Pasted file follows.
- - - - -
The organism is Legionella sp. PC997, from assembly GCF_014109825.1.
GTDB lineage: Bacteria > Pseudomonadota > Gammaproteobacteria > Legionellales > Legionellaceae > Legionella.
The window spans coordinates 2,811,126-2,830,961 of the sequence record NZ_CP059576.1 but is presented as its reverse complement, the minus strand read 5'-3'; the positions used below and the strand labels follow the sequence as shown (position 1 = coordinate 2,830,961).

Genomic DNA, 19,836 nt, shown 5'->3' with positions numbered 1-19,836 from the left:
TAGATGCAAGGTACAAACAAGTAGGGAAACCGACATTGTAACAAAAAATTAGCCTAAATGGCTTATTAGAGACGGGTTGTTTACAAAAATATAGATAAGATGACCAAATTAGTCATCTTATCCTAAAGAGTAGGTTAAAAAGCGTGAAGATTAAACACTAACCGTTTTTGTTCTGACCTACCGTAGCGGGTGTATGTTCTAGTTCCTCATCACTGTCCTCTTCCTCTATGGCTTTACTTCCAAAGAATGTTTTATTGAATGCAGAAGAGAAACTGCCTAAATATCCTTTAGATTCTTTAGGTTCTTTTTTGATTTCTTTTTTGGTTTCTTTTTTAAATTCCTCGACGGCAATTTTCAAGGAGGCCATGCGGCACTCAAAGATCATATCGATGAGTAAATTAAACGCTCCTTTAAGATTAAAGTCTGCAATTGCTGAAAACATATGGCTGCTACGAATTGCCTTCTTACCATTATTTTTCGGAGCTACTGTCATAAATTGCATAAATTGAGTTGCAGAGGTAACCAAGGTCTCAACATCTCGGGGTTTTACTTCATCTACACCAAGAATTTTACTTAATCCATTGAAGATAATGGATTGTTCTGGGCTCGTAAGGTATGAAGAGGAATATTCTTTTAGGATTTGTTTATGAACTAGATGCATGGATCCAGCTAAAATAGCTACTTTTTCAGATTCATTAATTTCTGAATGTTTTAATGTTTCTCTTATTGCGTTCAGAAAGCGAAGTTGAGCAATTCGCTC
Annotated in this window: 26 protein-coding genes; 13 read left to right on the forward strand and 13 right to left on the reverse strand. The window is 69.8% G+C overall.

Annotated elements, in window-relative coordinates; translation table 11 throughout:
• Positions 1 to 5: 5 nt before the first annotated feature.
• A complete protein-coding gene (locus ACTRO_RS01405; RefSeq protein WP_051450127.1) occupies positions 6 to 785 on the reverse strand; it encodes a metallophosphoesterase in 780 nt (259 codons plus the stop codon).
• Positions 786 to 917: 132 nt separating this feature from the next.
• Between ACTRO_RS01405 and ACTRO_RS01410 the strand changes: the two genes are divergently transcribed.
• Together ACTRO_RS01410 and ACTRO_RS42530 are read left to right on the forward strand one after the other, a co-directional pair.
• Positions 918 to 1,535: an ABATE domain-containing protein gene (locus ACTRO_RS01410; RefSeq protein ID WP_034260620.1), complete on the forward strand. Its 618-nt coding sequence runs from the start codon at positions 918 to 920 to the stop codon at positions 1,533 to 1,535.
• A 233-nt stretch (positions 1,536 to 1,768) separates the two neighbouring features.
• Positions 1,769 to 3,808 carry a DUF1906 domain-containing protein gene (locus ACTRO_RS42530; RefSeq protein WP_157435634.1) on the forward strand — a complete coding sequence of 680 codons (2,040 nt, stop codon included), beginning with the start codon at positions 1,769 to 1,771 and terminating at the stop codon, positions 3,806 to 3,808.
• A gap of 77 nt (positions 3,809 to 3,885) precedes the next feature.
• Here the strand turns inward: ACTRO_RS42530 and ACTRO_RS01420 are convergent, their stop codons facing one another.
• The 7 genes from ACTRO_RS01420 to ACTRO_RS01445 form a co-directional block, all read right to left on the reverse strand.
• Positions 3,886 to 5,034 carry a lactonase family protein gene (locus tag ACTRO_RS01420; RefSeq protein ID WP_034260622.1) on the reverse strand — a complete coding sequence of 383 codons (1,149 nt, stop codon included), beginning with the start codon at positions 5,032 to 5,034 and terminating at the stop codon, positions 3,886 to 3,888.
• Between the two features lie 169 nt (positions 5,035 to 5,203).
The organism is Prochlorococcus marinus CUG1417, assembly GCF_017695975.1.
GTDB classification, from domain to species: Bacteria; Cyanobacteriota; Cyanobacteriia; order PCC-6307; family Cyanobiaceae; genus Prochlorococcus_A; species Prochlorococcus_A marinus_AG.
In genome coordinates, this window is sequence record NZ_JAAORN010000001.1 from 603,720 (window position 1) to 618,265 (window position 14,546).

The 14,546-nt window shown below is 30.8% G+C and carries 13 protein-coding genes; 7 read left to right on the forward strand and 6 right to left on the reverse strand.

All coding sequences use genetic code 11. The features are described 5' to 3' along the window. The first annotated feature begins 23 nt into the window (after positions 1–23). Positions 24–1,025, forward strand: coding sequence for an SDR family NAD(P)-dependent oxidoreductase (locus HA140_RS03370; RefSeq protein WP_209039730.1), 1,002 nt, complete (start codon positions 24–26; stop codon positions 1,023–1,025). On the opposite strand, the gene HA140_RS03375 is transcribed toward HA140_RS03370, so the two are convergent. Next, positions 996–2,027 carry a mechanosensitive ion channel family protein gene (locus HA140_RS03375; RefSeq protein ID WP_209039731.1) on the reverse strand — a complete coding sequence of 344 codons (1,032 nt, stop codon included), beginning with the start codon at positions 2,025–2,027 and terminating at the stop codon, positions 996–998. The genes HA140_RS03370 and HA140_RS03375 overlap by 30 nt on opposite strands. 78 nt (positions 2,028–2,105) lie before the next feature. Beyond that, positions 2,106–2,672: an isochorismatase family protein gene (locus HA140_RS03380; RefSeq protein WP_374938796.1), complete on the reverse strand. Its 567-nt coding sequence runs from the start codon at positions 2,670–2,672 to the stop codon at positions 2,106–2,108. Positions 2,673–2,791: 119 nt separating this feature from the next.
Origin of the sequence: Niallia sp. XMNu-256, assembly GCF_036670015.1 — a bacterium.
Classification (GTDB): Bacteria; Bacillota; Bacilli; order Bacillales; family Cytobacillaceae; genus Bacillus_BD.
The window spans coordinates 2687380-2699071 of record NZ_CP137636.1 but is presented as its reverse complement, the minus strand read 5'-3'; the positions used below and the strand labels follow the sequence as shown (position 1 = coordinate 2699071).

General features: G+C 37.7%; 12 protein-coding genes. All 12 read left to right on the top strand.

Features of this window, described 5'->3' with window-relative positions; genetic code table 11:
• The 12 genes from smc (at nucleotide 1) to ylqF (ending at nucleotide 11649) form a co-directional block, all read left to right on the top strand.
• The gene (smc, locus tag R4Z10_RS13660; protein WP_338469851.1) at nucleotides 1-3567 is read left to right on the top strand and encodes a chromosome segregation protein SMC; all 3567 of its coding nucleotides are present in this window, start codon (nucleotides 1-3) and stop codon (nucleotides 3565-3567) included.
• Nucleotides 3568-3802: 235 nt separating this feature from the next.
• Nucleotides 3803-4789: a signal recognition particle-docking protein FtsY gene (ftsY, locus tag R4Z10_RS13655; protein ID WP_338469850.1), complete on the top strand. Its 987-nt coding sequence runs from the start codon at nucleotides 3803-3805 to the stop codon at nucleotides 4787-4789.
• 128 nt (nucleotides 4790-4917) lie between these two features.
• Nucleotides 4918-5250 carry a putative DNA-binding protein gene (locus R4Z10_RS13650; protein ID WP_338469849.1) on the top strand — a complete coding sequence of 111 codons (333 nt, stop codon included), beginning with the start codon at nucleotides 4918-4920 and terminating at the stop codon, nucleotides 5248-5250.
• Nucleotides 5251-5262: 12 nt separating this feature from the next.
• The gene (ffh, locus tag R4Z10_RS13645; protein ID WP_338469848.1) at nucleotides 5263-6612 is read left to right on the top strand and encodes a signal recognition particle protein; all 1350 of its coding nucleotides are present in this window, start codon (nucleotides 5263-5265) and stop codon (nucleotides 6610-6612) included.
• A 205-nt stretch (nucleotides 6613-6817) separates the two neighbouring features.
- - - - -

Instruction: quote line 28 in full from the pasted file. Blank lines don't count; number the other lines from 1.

The window spans coordinates 2687380-2699071 of record NZ_CP137636.1 but is presented as its reverse complement, the minus strand read 5'-3'; the positions used below and the strand labels follow the sequence as shown (position 1 = coordinate 2699071).